The top European court has struck down a European Union mandate for public registers of beneficial ownership of all companies.
In a decision which could stall global efforts to force countries to have open beneficial registers, the European Court of Justice said that public registers infringed upon fundamental rights of privacy and personal data protection.
Bermuda has long resisted efforts to make beneficial ownership registers public, arguing that authorities which can show reasonable cause to identify beneficial owners have always been able to do so.
However, the island said in 2020 that it would make ownership registers public in 2023, provided this was a global standard by then. The EU ruling throws that commitment in doubt.
Upon hearing of the court ruling, former finance minister Bob Richards responded: “This is good news for Bermuda, although I am under no illusion that our opponents won’t try some other tactic.”
The European Justices ruled that the provision whereby the information on the beneficial ownership of companies incorporated within the territory of member states is accessible in all cases to any member of the general public, is invalid.
The court has ruled that registers containing the personal details of the owners of a company and accessible to the general public is an infringement of fundamental rights of privacy and personal data protection.
In accordance with the anti-money-laundering directive of the European Parliament and of the Council, a Luxembourg law adopted in 2019 established a Register of Beneficial Ownership and provided that a whole series of information on the beneficial owners of registered entities must be entered and retained on that register.
A statement from the court said: “Some of that information is accessible to the general public, in particular through the internet.
“That law also provides that a beneficial owner may request Luxembourg Business Registers, the administrator of the register, to restrict access to such information in certain cases.
“In that context, the tribunal d’arrondissement de Luxembourg [Luxembourg District Court, Luxembourg] was seized of two actions, brought by a Luxembourgish company and by the beneficial owner of such a company, respectively, which had previously unsuccessfully requested LBR to restrict the general public’s access to information concerning them.
“Since that court considered that the disclosure of such information is capable of entailing a disproportionate risk of interference with the fundamental rights of the beneficial owners concerned, it referred a series of questions to the Court of Justice for a preliminary ruling concerning the interpretation of certain provisions of the anti-money laundering directive and the validity of those provisions in the light of the Charter of Fundamental Rights of the European Union.
“In today’s judgment, the court, sitting as the Grand Chamber, holds that, in the light of the Charter, the provision of the anti-money laundering directive whereby member states must ensure that the information on the beneficial ownership of corporate and other legal entities incorporated within their territory is accessible in all cases to any member of the general public, is invalid.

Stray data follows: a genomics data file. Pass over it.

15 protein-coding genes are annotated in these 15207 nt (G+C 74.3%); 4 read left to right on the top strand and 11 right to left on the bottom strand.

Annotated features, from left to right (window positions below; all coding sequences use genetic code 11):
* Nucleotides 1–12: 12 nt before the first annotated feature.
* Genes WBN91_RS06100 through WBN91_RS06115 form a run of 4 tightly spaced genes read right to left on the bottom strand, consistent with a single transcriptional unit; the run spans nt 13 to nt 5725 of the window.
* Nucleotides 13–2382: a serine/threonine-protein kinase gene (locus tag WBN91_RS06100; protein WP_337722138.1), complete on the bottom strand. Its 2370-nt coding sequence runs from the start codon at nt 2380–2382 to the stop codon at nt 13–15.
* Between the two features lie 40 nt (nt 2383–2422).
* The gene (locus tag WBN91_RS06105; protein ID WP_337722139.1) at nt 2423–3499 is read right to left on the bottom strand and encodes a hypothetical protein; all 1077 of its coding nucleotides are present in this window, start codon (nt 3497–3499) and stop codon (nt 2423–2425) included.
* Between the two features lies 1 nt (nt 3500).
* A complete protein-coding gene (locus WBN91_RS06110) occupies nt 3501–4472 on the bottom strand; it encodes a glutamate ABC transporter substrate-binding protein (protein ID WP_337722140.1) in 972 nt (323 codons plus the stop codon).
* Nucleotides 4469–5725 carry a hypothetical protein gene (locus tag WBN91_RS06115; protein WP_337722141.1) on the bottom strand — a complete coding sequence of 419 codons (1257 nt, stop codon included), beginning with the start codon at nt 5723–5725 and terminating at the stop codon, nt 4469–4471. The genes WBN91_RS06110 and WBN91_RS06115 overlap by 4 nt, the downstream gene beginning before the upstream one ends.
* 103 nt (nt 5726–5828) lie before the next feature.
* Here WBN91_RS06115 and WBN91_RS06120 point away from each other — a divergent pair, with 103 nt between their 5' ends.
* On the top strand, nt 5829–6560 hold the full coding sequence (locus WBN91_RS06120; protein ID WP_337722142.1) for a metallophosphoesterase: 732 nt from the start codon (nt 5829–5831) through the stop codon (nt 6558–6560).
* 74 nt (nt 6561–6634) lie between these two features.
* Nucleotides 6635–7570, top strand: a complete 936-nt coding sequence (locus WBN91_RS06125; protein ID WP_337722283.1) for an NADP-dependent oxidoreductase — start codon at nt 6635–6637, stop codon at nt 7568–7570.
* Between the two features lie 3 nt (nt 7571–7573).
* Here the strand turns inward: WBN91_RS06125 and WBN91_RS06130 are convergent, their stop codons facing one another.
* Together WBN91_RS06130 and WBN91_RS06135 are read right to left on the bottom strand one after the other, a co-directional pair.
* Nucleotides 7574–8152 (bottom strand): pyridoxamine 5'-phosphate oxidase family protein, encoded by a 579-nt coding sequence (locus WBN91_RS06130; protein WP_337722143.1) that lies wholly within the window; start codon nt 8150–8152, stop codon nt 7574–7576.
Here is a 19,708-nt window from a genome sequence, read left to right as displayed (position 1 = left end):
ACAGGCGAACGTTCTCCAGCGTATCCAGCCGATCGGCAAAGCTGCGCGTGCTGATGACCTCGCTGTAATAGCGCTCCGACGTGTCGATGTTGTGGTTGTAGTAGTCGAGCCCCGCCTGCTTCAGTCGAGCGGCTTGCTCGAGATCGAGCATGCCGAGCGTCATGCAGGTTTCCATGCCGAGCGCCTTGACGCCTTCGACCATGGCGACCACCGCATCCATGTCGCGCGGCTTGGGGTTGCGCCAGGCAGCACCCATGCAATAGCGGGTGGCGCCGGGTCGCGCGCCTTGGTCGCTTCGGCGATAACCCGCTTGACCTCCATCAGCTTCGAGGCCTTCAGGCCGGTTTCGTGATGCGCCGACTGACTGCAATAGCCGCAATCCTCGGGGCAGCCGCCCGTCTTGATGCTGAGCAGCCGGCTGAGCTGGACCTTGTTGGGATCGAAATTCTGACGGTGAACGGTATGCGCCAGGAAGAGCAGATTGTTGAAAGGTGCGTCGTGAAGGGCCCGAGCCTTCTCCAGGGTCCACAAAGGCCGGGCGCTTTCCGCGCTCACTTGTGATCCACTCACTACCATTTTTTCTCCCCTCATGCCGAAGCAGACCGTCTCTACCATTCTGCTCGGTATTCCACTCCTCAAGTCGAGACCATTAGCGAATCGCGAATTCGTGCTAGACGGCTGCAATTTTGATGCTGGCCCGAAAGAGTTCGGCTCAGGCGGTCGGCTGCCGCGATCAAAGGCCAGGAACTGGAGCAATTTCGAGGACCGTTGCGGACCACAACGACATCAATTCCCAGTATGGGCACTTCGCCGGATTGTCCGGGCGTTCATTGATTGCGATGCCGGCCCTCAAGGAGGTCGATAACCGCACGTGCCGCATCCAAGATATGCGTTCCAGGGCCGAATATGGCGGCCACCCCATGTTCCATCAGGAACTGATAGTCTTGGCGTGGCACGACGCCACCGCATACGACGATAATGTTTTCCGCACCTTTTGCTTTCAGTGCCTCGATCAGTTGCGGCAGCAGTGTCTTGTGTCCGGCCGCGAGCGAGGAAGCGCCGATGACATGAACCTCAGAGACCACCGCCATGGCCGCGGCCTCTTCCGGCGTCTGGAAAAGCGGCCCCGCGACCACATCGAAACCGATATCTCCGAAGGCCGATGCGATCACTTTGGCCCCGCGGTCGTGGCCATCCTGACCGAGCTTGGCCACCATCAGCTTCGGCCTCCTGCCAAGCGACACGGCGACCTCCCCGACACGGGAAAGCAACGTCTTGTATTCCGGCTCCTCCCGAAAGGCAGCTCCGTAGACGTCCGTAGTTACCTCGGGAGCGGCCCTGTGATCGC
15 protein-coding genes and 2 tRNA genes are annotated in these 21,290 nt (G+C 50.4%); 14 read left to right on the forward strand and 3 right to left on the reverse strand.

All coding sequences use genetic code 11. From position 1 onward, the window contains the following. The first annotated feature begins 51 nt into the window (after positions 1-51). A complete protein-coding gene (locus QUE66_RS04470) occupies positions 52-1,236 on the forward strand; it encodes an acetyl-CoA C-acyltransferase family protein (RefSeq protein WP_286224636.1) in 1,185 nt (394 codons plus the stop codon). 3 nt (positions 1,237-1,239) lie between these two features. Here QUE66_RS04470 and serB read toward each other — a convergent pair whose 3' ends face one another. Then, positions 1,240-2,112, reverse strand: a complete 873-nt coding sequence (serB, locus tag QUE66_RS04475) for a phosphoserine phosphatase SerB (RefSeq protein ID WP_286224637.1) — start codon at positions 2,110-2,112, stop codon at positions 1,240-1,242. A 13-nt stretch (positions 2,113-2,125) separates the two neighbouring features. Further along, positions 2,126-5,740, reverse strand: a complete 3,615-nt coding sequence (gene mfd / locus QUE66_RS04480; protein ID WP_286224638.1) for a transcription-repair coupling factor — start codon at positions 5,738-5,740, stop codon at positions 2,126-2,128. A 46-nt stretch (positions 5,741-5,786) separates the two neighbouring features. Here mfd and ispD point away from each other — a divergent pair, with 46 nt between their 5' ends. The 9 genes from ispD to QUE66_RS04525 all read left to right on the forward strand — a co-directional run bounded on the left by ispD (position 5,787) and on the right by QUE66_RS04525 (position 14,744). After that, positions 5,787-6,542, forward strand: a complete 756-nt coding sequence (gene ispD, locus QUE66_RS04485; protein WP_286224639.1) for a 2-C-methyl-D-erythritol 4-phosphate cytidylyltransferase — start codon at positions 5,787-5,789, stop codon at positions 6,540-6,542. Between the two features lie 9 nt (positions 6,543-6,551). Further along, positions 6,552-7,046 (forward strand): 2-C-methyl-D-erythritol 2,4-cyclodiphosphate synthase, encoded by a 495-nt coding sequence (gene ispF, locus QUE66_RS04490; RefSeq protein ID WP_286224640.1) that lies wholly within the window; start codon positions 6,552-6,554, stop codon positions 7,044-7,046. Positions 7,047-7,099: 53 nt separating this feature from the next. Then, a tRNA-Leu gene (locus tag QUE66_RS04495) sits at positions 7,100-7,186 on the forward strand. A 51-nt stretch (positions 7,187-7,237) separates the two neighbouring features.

“According to the court, the general public’s access to information on beneficial ownership constitutes a serious interference with the fundamental rights to respect for private life and to the protection of personal data, enshrined in Articles 7 and 8 of the Charter, respectively.
“Indeed, the information disclosed enables a potentially unlimited number of persons to find out about the material and financial situation of a beneficial owner.
“Furthermore, the potential consequences for the data subjects resulting from possible abuse of their personal data are exacerbated by the fact that, once those data have been made available to the general public, they cannot only be freely consulted, but also retained and disseminated.”
Previously, the UK government said it had drafted an order-in-council in accordance with section 51 of the UK’s Sanctions and Anti-Money Laundering Act 2018.
The order would have had the power of law but was left dormant after Bermuda and eight other Overseas Territories committed to making company ownership registers public.
The Overseas Territories had already agreed to share company beneficial ownership information with UK law enforcement agencies at short notice.
David Cameron, the former British Prime Minister, demanded in 2013 that the OTs should keep company owner information and make it available to the public.
Bermuda’s position has long been that it would be willing to make its register public only when this became a global standard, otherwise the island would suffer economic damage.
Although Britain subsequently left the EU, global pressure has continued to push countries to make company registers public.
In response to a request for comment on the ruling, a Bermuda finance ministry spokeswoman said last night: “The Ministry of Finance has taken note of the ruling and will continue to monitor developments in this regard.
“Consistent with our reputation as a premier international financial centre, Bermuda remains committed to transparency, compliance with international standards and co-operation.”